The Dictionary Of Photography

A True Historic Record Of The Art & Practice Of Photography 100 Years Ago.

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Efflorescence
Eikonogen
focus of parallel rays, r; p the lens;*and the diameter, cd, in fig. 46 is equal to ab, the diaphragm aperture, but in fig. 47 cd is greater than a b. Directions for finding the correct working aperture are given under Diaphragm.
Efflorescence. The giving up of water of crystallisation to the air, whereby a salt falls to powder. The behaviour of crystals of washing soda (crystallised sodium carbonate) in the air, is an example.
Effluviography. A name applied by Tomassi (in 1886) to the production of images on a sensitive plate by radiations from the silent electric discharge. It was almost an anticipation of what is now understood by Radiography (q.v.). The term Effluviography is sometimes applied to what is commonly termed Vapography (see Vapography).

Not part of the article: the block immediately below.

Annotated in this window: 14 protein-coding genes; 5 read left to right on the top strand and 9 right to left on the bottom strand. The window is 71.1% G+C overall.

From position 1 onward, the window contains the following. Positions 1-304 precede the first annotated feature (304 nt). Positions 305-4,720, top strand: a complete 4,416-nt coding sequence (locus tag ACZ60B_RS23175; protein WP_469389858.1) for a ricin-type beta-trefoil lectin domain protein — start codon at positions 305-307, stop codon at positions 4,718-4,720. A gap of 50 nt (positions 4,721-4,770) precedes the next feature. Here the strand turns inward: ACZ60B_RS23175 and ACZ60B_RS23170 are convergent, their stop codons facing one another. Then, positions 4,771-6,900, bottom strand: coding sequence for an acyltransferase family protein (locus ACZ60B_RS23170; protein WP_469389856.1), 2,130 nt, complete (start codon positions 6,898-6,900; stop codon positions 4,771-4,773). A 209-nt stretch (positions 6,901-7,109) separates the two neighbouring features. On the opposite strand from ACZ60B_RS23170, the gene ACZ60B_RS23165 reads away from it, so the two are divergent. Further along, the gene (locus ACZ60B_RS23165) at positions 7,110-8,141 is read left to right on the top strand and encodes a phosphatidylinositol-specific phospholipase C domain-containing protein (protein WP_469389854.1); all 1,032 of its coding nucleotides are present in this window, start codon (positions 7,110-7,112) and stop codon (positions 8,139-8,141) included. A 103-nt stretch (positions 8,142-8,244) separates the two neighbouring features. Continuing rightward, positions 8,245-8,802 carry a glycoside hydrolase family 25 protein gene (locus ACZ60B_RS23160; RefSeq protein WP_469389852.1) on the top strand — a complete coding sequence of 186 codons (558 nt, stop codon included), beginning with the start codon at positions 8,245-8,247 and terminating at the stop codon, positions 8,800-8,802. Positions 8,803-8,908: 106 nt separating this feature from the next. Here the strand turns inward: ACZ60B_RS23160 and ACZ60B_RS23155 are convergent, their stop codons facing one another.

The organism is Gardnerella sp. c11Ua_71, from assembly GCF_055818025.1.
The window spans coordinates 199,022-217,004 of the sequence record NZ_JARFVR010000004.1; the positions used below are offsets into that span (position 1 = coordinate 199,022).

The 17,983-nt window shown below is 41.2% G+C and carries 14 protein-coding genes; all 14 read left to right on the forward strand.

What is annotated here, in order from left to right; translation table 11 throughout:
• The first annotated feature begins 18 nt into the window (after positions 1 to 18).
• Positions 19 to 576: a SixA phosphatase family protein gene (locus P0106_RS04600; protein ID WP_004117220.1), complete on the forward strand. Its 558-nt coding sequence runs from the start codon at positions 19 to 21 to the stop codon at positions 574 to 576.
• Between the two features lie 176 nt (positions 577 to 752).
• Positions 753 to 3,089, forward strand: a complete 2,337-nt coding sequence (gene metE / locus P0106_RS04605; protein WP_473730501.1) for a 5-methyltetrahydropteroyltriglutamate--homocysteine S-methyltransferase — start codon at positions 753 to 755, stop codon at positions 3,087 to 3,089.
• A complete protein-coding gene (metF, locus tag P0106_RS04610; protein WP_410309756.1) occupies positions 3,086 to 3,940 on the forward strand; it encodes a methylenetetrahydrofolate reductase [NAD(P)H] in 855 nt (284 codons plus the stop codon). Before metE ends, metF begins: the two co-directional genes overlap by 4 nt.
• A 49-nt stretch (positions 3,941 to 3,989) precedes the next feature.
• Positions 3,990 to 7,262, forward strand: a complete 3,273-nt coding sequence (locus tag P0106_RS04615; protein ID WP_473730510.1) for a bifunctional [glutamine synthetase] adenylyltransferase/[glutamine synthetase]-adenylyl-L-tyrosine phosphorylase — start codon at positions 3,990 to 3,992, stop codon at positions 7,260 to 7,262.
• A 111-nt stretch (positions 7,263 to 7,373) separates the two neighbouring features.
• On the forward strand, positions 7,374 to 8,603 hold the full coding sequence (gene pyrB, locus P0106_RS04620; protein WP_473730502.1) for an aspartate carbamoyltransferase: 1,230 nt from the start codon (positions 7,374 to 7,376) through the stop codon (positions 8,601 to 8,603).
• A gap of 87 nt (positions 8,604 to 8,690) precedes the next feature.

Eikonogen, introduced by Dr. Andresen of Berlin in 1889, is the sodium salt of amido-/3-naphthol-/3-sulphonic acid, and has the formula C,0Hl5SO3NaOHNH2. It was first discovered by Professor Meldola in 1881.
Developer No. 1.
For Portraits and Landscapes.
Solution A.
Sodium sulphite ............ 4 parts.
Distilled water ............ 60 ..
To this solution add
Eikonogen ... ... ... ... ... 1 part,
which has been previously finely powdered by means of a mortar, and dissolve by shaking. Should a mortar be wanting, the solution can also be prepared by placing the salts into boiling
water, and shaking till dissolved.
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Solution B.
Washing soda          ............ 3 parts.
Distilled water         ... ... ... ... 20 ..
immediately before developing mix the developer as follows: -
Solution A ... ... ... ... ... 3 parts.
Solution B............... 1 part.
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